I don't see the next Rav4 hybrid beating 40mpg combined. The Camry only beats 50mpg with the LE model, and only with the US spec one, which equipped for the best possible fuel economy. It is technically less equipped than the ICE LE model since it ditches the alloy wheels for smaller steel ones. I don't see such efforts helping a traditional style SUV much.
     
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  10. hill

    hill High Fiber Member

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    awd & only better than 40mpg? that's all? ok...
    wana ride?

    [​IMG]
    Now don't go moving (or adding to) the goalposts ...
    .
     
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  11. Salamander_King

    Salamander_King Senior Member

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    Well, according to this review. 2019 RAV4 Hybrid will have 41/37/39 City/Hwy/Combined. I don't care about Hwy mpg, so city is all I need to be >40mpg. With new 2019 RAV4 Hybrid available in all 4 trims, there should be one that fit my budget. If true, I am all in.
    2019 Rav 4 Hybrid reviews are coming in... | PriusChat

    Thanks, but no thanks. I said, affordable. :p Just curious, which model is it, and how much?
     
    #71 Salamander_King, Nov 20, 2018
    Last edited: Nov 20, 2018
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  12. Trollbait

    Trollbait It's a D&D thing

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    Saw that after I posted here. A friend is happy with their Rav4h. It just isn't a solution for those wanting a plug.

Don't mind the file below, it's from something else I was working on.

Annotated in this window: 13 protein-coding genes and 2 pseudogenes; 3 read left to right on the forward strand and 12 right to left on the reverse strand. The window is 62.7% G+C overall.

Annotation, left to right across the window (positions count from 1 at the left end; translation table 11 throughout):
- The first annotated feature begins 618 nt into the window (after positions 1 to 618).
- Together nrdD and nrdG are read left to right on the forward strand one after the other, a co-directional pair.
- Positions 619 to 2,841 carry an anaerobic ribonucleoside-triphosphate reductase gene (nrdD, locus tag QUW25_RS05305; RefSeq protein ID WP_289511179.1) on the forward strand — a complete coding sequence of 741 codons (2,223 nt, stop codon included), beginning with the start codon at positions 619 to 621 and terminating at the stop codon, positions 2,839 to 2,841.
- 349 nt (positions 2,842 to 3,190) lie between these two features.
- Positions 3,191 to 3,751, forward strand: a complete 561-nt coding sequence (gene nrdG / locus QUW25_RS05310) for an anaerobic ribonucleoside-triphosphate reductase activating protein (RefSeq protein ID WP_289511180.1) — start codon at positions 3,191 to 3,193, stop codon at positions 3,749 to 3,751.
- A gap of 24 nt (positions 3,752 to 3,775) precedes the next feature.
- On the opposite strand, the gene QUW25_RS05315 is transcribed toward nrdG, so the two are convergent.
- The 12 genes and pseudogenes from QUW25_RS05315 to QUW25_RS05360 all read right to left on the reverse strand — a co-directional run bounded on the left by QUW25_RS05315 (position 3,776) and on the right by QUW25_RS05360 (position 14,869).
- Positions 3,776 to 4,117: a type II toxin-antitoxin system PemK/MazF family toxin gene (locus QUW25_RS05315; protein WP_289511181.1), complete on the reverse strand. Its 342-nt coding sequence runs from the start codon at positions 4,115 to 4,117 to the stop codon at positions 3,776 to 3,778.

A Model X, it makes the Volvo PHEVs look affordable. The Y will do well when it arrives. So should the Kona.
     
  13. Salamander_King

    Salamander_King Senior Member

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    Yeah, looked at both Leaf and Clarity, but neither fit the bill. I considered Outlander earlier, but nearest Mitsubishi dealer had no plan to bring them in. Beside it's dismal mpg was downer for me. If there is any possibility of Toyota making RAV4PHEV in next few years, I don't mind waiting for that.
     
  14. Trollbait

    Trollbait It's a D&D thing

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    If a Rav4 Prime was coming, I'm pretty sure news would be posted here.
    Supposedly, the Escape PHEV arrives for 2019 for the 2020 model year.

    Back to the Crosstrek. It is a power-split hybrid, but it isn't a Toyota transaxle. Subaru built it and the AWD system as one unit.
     
  15. Leadfoot J. McCoalroller

    Leadfoot J. McCoalroller Senior Member

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    It's pretty much the power system I was hoping for, honestly. I'm disappointed in the price, not the car.
     
  16. Kevin_Denver

    Kevin_Denver Active Member